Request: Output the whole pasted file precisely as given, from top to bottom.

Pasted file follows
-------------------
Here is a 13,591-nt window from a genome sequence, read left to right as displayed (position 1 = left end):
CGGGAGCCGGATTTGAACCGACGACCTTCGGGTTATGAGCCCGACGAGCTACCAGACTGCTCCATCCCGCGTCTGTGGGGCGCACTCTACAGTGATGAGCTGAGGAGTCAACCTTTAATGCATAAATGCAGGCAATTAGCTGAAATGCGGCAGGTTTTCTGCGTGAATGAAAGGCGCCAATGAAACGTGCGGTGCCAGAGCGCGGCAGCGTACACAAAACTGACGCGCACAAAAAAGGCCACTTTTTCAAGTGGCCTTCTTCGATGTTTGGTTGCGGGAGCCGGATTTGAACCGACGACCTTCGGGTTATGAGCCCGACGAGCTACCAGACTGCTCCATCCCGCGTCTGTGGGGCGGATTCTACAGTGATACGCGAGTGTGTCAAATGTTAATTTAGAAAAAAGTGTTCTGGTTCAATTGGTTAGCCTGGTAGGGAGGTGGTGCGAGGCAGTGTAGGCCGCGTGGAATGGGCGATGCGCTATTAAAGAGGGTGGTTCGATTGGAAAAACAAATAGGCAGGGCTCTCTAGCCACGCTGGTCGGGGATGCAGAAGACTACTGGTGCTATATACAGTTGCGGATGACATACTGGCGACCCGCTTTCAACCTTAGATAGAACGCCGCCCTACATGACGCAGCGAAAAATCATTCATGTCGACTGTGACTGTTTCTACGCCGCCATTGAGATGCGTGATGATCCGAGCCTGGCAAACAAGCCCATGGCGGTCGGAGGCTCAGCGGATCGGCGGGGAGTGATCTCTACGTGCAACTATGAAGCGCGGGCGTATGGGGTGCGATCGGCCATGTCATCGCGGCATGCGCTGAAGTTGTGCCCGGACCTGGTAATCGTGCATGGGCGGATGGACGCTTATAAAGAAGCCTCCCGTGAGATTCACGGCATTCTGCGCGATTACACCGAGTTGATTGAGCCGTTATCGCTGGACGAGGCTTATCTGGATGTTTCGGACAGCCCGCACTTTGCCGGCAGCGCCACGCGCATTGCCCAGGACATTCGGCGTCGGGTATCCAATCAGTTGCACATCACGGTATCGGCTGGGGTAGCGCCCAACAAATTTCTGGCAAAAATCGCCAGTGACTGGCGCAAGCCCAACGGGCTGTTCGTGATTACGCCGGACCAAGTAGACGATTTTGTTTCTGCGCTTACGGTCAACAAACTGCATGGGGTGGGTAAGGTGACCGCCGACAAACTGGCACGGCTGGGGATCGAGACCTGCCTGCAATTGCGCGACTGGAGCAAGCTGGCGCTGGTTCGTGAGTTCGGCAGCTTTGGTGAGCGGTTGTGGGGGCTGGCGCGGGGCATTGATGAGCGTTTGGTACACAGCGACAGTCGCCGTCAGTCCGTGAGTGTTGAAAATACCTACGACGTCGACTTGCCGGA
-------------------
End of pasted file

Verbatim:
Here is a 13,591-nt window from a genome sequence, read left to right as displayed (position 1 = left end):
CGGGAGCCGGATTTGAACCGACGACCTTCGGGTTATGAGCCCGACGAGCTACCAGACTGCTCCATCCCGCGTCTGTGGGGCGCACTCTACAGTGATGAGCTGAGGAGTCAACCTTTAATGCATAAATGCAGGCAATTAGCTGAAATGCGGCAGGTTTTCTGCGTGAATGAAAGGCGCCAATGAAACGTGCGGTGCCAGAGCGCGGCAGCGTACACAAAACTGACGCGCACAAAAAAGGCCACTTTTTCAAGTGGCCTTCTTCGATGTTTGGTTGCGGGAGCCGGATTTGAACCGACGACCTTCGGGTTATGAGCCCGACGAGCTACCAGACTGCTCCATCCCGCGTCTGTGGGGCGGATTCTACAGTGATACGCGAGTGTGTCAAATGTTAATTTAGAAAAAAGTGTTCTGGTTCAATTGGTTAGCCTGGTAGGGAGGTGGTGCGAGGCAGTGTAGGCCGCGTGGAATGGGCGATGCGCTATTAAAGAGGGTGGTTCGATTGGAAAAACAAATAGGCAGGGCTCTCTAGCCACGCTGGTCGGGGATGCAGAAGACTACTGGTGCTATATACAGTTGCGGATGACATACTGGCGACCCGCTTTCAACCTTAGATAGAACGCCGCCCTACATGACGCAGCGAAAAATCATTCATGTCGACTGTGACTGTTTCTACGCCGCCATTGAGATGCGTGATGATCCGAGCCTGGCAAACAAGCCCATGGCGGTCGGAGGCTCAGCGGATCGGCGGGGAGTGATCTCTACGTGCAACTATGAAGCGCGGGCGTATGGGGTGCGATCGGCCATGTCATCGCGGCATGCGCTGAAGTTGTGCCCGGACCTGGTAATCGTGCATGGGCGGATGGACGCTTATAAAGAAGCCTCCCGTGAGATTCACGGCATTCTGCGCGATTACACCGAGTTGATTGAGCCGTTATCGCTGGACGAGGCTTATCTGGATGTTTCGGACAGCCCGCACTTTGCCGGCAGCGCCACGCGCATTGCCCAGGACATTCGGCGTCGGGTATCCAATCAGTTGCACATCACGGTATCGGCTGGGGTAGCGCCCAACAAATTTCTGGCAAAAATCGCCAGTGACTGGCGCAAGCCCAACGGGCTGTTCGTGATTACGCCGGACCAAGTAGACGATTTTGTTTCTGCGCTTACGGTCAACAAACTGCATGGGGTGGGTAAGGTGACCGCCGACAAACTGGCACGGCTGGGGATCGAGACCTGCCTGCAATTGCGCGACTGGAGCAAGCTGGCGCTGGTTCGTGAGTTCGGCAGCTTTGGTGAGCGGTTGTGGGGGCTGGCGCGGGGCATTGATGAGCGTTTGGTACACAGCGACAGTCGCCGTCAGTCCGTGAGTGTTGAAAATACCTACGACGTCGACTTGCCGGA